Go back to
Home » My Kolkata » Lifestyle » The Telegraph's watchlist for this week

OTT shows

The Telegraph's watchlist for this week

The Baby goes for a horror-comedy vibe, while making a subtle statements about how our society looks at a woman who chooses to stay single and doesn’t have maternal feelings

Priyanka Roy  | Published 11.05.22, 12:12 AM


Creepy children and horror almost invariably go well together. Think Damien in The Omen. Think Samara in The Ring. Think the Grady Twins in The Shining. Well, a creepy baby — more demonic than creepy, actually — is the pivot around which the entire action in well, The Baby, revolves.


With The Baby, creators Sian Robins-Grace and Lucy Gaymer go for a horror-comedy vibe, all the while making subtle statements about how our society looks at a woman who chooses to stay single and doesn’t have maternal feelings. That’s what the caustic and often unfiltered Natasha is. Forever exasperated with her married pals who bring their infants to BFF poker nights, Natasha (played compellingly by Michelle de Swarte) finds her worst nightmare come true when a baby literally lands in her arms. Well, it falls off a cliff, right after its mother throws herself off it. Natasha quickly learns that the googly-eyed baby is, in fact, a “monster”, one that leaves a trail of dead bodies in its wake. And they just keep piling.

Of the eight-part series, three episodes are available for viewing now, with a new episode dropping every Monday morning. The Baby, despite some predictable tropes, is quite watchable, predominantly because of the dichotomy that exists at its centre — a seemingly honest infant as a killer. Even as it brings on the chuckles with its fun-meets-fear premise, it explores how taxing motherhood can be and also brings the anti-natalist crowd into focus. Looking forward to the rest of the series over the next few weeks.

Available on: Disney+Hotstar


This is clearly my horror-binge week, and after a lot of deliberation, I decided to give The Empty Man a watch. This 2020 film has been on my watchlist for a while, but mixed reviews kept me away. ‘Strange’ and ‘surreal’ (mostly in a good way) are the adjectives best suited to David Prior’s feature directorial debut, which is based on Cullen Bunn and Vanesa R. Del Rey’s graphic novel of the same name.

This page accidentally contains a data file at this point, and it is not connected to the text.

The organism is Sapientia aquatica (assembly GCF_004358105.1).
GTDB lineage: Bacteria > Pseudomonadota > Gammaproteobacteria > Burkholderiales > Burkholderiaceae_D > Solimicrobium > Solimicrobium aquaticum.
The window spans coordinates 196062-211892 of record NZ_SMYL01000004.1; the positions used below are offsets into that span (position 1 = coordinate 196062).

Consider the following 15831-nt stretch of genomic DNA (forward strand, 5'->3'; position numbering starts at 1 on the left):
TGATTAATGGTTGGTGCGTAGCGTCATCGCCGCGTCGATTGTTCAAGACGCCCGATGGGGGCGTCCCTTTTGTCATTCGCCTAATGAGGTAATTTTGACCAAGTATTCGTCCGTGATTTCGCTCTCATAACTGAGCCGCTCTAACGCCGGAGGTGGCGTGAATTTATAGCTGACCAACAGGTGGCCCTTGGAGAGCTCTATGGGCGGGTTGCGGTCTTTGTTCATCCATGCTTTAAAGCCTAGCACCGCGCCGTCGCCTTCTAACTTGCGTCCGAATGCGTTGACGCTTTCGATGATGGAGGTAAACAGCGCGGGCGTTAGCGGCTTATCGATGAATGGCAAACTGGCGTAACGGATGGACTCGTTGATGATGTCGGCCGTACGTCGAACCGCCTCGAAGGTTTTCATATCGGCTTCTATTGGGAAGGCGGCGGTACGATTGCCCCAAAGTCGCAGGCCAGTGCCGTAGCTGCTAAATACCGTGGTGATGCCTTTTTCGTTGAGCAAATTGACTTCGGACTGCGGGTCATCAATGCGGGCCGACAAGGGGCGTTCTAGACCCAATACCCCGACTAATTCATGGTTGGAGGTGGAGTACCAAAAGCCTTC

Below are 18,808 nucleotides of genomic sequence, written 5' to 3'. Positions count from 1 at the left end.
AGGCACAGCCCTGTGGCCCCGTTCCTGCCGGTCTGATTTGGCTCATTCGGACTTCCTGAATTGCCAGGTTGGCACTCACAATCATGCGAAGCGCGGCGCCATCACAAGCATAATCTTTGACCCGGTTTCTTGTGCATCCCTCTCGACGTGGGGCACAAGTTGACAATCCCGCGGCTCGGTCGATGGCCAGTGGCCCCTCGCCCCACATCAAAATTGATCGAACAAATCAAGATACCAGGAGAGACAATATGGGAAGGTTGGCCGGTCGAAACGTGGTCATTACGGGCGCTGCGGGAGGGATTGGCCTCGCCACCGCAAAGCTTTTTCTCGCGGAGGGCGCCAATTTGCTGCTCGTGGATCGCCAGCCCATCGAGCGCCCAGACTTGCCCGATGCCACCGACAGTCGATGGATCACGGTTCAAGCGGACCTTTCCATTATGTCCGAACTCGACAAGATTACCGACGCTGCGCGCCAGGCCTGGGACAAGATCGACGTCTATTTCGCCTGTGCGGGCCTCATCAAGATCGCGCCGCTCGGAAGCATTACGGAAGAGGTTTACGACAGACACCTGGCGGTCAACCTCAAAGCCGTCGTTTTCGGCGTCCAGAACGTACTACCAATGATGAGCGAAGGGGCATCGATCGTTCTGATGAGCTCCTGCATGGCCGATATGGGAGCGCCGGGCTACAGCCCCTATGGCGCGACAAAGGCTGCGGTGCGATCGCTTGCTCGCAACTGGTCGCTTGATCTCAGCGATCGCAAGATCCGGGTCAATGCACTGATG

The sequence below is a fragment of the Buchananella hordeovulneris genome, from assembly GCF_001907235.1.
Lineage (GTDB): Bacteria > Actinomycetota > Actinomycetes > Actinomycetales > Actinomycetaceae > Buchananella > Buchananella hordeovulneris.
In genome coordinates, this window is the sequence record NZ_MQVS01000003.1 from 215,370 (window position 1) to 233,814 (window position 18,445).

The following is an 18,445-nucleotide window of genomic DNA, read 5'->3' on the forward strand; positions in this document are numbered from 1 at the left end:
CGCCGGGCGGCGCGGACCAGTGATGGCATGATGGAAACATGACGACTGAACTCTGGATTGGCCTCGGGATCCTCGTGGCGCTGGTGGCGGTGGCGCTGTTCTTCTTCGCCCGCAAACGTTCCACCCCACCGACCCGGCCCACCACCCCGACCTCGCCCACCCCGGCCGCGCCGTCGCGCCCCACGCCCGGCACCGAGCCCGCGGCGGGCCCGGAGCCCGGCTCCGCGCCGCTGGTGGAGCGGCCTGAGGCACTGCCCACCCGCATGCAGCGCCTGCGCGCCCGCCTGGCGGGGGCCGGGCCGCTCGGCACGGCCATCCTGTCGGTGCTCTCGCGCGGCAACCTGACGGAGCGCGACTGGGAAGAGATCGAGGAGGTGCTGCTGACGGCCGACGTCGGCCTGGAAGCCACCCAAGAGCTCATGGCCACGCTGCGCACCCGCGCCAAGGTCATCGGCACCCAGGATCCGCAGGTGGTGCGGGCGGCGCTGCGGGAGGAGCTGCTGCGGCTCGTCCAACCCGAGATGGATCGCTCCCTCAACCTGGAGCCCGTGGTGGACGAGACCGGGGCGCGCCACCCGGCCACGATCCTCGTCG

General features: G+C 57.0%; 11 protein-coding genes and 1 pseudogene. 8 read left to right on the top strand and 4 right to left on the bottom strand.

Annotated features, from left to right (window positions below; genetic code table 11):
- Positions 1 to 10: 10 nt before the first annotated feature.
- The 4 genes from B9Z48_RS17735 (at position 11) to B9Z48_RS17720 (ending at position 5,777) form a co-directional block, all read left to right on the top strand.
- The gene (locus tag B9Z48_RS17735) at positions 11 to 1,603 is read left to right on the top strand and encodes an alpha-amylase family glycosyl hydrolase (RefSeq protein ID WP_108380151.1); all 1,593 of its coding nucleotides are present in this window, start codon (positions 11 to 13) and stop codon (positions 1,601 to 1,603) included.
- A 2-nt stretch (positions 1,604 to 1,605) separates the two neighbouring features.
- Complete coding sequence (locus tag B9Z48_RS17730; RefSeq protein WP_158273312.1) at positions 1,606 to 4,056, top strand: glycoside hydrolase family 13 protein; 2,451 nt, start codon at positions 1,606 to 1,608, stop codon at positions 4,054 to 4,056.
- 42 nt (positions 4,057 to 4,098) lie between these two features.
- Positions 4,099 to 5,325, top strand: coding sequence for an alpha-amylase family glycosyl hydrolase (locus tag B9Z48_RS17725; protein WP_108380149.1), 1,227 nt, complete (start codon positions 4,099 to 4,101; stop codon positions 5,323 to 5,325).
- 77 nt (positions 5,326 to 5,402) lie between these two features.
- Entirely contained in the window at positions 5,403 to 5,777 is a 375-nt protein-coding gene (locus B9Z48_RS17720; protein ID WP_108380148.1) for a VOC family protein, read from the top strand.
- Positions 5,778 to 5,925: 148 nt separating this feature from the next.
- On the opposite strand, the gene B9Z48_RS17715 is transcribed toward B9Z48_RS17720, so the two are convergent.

The Empty Man intriguingly opens in Bhutan’s Ura Valley in 1995 where one among a quartet of hikers falls into a cave and comes out completely changed. Before long, the four are caught in a snowstorm and all hell breaks loose.

Cut to 2018 where a young woman in Missouri in the US goes missing, after scribbling “The Empty Man made me do it” in blood on her bathroom mirror. Retired cop James Lasombra (played by James Badge Dale), who is battling his own demons, starts a parallel investigation. Before long, he stumbles upon a demonic cult as the culprit of all that’s happening around him.

Philosophically ambitious and scoring high on atmospherics, there is quite a bit to like in The Empty Man. David Prior seamlessly shifts between multiple horror sub-genres. A lot of it gets messy, but deliberately so and there is a definite method to the madness that The Empty Man is.

The film, well acted and giving a new spin to traditional genre elements, needs patience and investment of time, with the payoff being almost always satisfying. Yet, parts of it may seem pretentious and seemingly trying too hard. We recommend you give it a try... only if you aren’t someone who is easily spooked!

Available on: Disney+Hotstar

Last updated on 11.05.22, 12:15 AM

More from My Kolkata